If you did more coding than just writing “Hello, world!” with a regular font on a big, blank page, chances are that you’ve come across to these different measurement units: pixels, EMs, REMs and Percent. Over the years, much has been debated about these four coding units of measurement and when is the best time to use each. Despite the attempts of hundreds of web developers from all over the world to thoroughly explain the best practices of pixels, EMs, REMs and Percent, this topic is still utterly confusing for the simple reason that different projects are completed in different ways, using different measurement units.
If you’re looking for the long, thoroughly explained answer, keep reading as I’m going to explain as plain and simple as possible. But, if you’re looking for a quick answer just so you can resolve that old dilemma, let me help you:
- Pixels: versatile, yet not recommended for responsive websites as they’re not scalable;
- EMs: flexible and scalable unit which the browser translates into pixel values depending on the font size settings in your CSS;
- REMs: flexible, scalable and always relative to the HTML element;
- Percent: always relative to another value and suitable for responsive web designs
Pixels – When and Why
Before the (now) old trend of responsive web designs emerged, Pixels were the default choice for font sizing and everything else: from typography to padding and margin. One pixel dot equals one computer screen dot. Therefore, these fixed-sized units do not change when opened on a different screen, because they’re not scalable. Although it is not impossible to build a responsive website using pixels, sorting all those pixel values in your CSS can get pretty messy. But you can save yourself from trouble by simply using other, scalable measurement units, such as EM and REM.
EM vs REM – When Should You Use EM or REM?
You probably noticed that EM and REM are both flexible and scalable and are translated by the browser into pixels, so what’s the difference?
First of all, you need to know how the two of them are defined. By definition, EM is the unit of typography that is equal to the currently specified point-size and REM, (which stands for Root EM), and is a kind of an upgrade over EM, or a robust alternative to EM, if you will, used for same purposes. The obvious advantage of using EM and REM units is the flexibility they give to our web designs and the ability to easily scale up and down.
Both of these flexible units provide flexibility, but how can you know when to use EM units and when to use REM? Despite being incredibly similar and used for the same purposes, there is one big, crucial thing that sets them apart, which is how the browser determines the pixels value they need to be translated into. To learn when to use EM and when to use REM, first, you need to understand the major difference between both.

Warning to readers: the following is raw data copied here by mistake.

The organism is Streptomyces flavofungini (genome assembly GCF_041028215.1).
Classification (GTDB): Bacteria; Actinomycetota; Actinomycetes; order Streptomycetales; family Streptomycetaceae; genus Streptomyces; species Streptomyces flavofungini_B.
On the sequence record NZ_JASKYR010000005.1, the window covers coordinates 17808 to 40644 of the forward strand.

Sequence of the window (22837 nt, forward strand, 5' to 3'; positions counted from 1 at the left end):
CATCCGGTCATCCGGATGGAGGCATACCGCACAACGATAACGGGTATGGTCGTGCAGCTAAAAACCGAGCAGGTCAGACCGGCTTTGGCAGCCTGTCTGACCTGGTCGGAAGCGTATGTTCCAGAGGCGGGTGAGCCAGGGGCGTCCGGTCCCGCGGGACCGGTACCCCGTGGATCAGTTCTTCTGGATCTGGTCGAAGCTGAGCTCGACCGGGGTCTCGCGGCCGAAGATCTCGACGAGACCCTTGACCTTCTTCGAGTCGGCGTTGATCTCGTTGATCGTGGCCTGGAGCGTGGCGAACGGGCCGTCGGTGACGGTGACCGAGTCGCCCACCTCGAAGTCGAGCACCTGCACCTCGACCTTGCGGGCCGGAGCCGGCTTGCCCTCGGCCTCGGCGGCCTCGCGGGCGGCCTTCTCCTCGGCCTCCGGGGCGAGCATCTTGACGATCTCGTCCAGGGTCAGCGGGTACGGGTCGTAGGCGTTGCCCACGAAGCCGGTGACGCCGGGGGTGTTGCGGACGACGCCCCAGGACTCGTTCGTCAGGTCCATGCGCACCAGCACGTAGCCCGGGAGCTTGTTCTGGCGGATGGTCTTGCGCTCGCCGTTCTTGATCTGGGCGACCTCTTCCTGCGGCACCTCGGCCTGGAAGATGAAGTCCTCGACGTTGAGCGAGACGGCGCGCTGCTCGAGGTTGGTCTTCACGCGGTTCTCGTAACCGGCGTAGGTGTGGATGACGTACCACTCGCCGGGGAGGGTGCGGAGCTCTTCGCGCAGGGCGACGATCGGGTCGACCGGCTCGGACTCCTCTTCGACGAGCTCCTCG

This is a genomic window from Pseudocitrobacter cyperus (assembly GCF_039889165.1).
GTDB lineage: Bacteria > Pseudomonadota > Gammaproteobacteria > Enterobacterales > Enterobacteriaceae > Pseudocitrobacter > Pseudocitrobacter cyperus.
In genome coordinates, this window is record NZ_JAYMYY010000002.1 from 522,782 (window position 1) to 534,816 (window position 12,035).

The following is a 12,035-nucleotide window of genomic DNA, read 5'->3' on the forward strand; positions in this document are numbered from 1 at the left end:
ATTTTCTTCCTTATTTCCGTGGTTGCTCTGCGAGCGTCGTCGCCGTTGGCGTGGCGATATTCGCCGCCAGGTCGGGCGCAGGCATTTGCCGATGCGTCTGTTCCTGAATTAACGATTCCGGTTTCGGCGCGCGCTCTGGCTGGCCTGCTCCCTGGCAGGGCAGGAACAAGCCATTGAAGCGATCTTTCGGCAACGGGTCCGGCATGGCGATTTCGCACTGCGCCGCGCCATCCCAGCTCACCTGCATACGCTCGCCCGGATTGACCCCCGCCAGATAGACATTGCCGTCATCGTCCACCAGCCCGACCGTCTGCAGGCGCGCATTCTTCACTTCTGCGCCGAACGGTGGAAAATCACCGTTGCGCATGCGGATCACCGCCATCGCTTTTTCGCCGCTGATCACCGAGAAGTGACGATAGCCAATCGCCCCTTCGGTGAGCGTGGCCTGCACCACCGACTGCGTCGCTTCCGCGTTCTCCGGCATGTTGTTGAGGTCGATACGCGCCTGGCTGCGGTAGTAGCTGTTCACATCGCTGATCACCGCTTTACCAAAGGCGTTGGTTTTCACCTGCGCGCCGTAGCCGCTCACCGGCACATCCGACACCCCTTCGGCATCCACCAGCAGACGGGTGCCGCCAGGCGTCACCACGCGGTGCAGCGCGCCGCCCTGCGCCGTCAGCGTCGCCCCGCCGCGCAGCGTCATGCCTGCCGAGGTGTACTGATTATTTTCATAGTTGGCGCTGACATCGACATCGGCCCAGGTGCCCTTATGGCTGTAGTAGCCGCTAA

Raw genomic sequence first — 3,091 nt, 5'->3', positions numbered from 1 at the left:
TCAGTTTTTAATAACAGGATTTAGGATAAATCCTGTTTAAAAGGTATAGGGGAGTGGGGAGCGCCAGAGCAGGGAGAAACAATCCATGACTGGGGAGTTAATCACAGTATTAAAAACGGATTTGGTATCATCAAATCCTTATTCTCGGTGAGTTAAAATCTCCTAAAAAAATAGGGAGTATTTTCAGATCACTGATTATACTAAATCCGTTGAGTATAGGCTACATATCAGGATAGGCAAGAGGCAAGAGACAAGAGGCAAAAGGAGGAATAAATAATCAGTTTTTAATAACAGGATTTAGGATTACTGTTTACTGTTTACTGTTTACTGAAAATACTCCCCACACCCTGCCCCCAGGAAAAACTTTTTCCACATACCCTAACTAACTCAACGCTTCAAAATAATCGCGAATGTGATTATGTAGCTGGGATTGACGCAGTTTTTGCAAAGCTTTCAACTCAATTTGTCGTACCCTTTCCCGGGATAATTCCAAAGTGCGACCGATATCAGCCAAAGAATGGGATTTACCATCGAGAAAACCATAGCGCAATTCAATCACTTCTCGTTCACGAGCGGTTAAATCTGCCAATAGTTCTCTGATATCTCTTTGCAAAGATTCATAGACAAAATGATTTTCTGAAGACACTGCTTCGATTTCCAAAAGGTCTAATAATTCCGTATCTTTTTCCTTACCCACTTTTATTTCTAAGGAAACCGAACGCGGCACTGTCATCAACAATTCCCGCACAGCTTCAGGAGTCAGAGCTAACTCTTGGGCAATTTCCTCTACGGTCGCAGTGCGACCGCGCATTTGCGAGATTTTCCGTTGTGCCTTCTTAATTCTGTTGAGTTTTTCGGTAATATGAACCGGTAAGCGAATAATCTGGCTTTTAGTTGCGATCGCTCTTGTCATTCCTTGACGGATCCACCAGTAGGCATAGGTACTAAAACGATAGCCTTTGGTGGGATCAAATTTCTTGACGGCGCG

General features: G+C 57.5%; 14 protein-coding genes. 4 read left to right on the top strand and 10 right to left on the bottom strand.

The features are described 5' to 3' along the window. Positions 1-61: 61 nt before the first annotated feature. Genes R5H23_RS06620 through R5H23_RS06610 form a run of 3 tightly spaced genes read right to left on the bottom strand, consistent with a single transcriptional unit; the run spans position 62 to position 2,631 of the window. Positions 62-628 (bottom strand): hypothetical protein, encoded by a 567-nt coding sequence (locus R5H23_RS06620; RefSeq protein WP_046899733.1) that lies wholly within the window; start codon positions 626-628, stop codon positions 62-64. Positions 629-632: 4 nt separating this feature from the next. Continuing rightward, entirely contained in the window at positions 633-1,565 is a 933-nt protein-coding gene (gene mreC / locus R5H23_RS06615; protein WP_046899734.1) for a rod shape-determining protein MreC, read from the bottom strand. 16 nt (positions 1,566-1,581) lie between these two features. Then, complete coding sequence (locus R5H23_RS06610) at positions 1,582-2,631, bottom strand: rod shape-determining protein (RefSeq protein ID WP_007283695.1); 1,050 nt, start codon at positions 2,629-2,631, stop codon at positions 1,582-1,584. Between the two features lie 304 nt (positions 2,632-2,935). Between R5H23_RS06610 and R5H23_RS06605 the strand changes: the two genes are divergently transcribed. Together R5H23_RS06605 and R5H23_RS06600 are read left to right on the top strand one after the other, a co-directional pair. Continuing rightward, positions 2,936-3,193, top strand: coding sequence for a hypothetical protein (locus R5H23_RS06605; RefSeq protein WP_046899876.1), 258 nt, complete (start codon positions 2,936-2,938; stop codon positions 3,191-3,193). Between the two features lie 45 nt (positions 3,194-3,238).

As aforementioned, EM is a flexible and scalable unit that the browser converts into pixel values. For example, the default font size in Google Chrome is 16 px and that equals 1em. Many believe that EM is relative to the font size of the parent element, but actually, EM is relative to the font size of the element on which they are used. This unit is often used for headings, paragraphs, texts and other elements associated with typography, such as padding and margin.
REM is relative to the font size of the HTML (or also known as the root) element. If you’re familiar with the world of web design or web development even a little bit, chances are you’ve heard of REM. The reason why REM is so popular is because it allows you to quickly scale your whole project by changing the root font size. Simple and efficient, REM is a widely used measurement unit by web designers and developers.
Percent – When and Why
The Percent unit is quite similar to the EM unit because it is always relative to another value. However, they still have fundamental differences. This unit is also used in responsive web designs and web document texts as well, as it is fully scalable and flexible just like the EM and REM unit. Also, the Percent unit is often used for the height and width properties of containers and divisions. To make myself clear why the Percent and the EM unit are similar, let me compare them.
EM vs Percent
As Pixels are not as suitable for responsive web design as EMs and Percent and they seem to be going out of practice, it is important to get a better understanding of these two widely used units. In theory, both measurement units are identical and used for the same purposes, but in practice, there are some important differences you need to consider. Although the EM unit is used for its scalability, in some cases, the text scales can be very rough and leave a bad impression on the user. In a worst-case scenario, the EM unit will make texts too small and nearly impossible to read.
The Percent unit, on the other hand, is much more reliable, more consistent and more accessible for users. When a user changes the default settings, the Percent unit makes the conversion much easier to the eye of the reader and it also maintains the visual design better.
I’m sure there are many of you who would challenge my understanding and my preferred approach. However, I hope I helped you to better understand the differences between EM, REM, Pixels and Percent units and now you have a complete picture of exactly how they all work. I would like to recommend you to try and use each measurement unit yourself because it’s the best way to see how they work in practical use. If you don’t like to Google much and would prefer the firsthand information from a front-end web developer on this topic, please feel free to contact me – I’d be more than happy to help you out!